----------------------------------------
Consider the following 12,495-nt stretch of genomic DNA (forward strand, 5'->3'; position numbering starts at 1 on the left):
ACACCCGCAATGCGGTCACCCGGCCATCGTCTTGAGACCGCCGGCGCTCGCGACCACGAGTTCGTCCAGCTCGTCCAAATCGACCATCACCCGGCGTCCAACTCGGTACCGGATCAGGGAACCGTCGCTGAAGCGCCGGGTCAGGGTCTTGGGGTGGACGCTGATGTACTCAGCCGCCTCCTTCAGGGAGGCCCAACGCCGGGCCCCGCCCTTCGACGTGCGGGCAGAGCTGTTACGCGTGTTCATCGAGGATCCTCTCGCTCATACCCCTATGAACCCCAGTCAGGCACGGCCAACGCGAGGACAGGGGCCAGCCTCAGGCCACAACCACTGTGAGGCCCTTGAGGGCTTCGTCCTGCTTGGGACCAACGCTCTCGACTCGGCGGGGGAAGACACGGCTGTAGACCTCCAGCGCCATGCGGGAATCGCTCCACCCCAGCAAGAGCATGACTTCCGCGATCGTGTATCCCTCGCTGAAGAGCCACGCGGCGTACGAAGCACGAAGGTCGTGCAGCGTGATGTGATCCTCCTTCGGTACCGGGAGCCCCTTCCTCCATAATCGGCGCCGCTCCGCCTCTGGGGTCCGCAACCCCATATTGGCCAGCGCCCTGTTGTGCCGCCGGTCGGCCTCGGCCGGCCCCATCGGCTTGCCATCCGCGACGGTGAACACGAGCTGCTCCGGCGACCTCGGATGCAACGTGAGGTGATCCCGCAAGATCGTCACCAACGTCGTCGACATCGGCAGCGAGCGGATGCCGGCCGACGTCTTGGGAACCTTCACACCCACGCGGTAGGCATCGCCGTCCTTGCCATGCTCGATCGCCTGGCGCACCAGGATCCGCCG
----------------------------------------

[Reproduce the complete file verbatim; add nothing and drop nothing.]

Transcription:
Consider the following 12,495-nt stretch of genomic DNA (forward strand, 5'->3'; position numbering starts at 1 on the left):
ACACCCGCAATGCGGTCACCCGGCCATCGTCTTGAGACCGCCGGCGCTCGCGACCACGAGTTCGTCCAGCTCGTCCAAATCGACCATCACCCGGCGTCCAACTCGGTACCGGATCAGGGAACCGTCGCTGAAGCGCCGGGTCAGGGTCTTGGGGTGGACGCTGATGTACTCAGCCGCCTCCTTCAGGGAGGCCCAACGCCGGGCCCCGCCCTTCGACGTGCGGGCAGAGCTGTTACGCGTGTTCATCGAGGATCCTCTCGCTCATACCCCTATGAACCCCAGTCAGGCACGGCCAACGCGAGGACAGGGGCCAGCCTCAGGCCACAACCACTGTGAGGCCCTTGAGGGCTTCGTCCTGCTTGGGACCAACGCTCTCGACTCGGCGGGGGAAGACACGGCTGTAGACCTCCAGCGCCATGCGGGAATCGCTCCACCCCAGCAAGAGCATGACTTCCGCGATCGTGTATCCCTCGCTGAAGAGCCACGCGGCGTACGAAGCACGAAGGTCGTGCAGCGTGATGTGATCCTCCTTCGGTACCGGGAGCCCCTTCCTCCATAATCGGCGCCGCTCCGCCTCTGGGGTCCGCAACCCCATATTGGCCAGCGCCCTGTTGTGCCGCCGGTCGGCCTCGGCCGGCCCCATCGGCTTGCCATCCGCGACGGTGAACACGAGCTGCTCCGGCGACCTCGGATGCAACGTGAGGTGATCCCGCAAGATCGTCACCAACGTCGTCGACATCGGCAGCGAGCGGATGCCGGCCGACGTCTTGGGAACCTTCACACCCACGCGGTAGGCATCGCCGTCCTTGCCATGCTCGATCGCCTGGCGCACCAGGATCCGCCG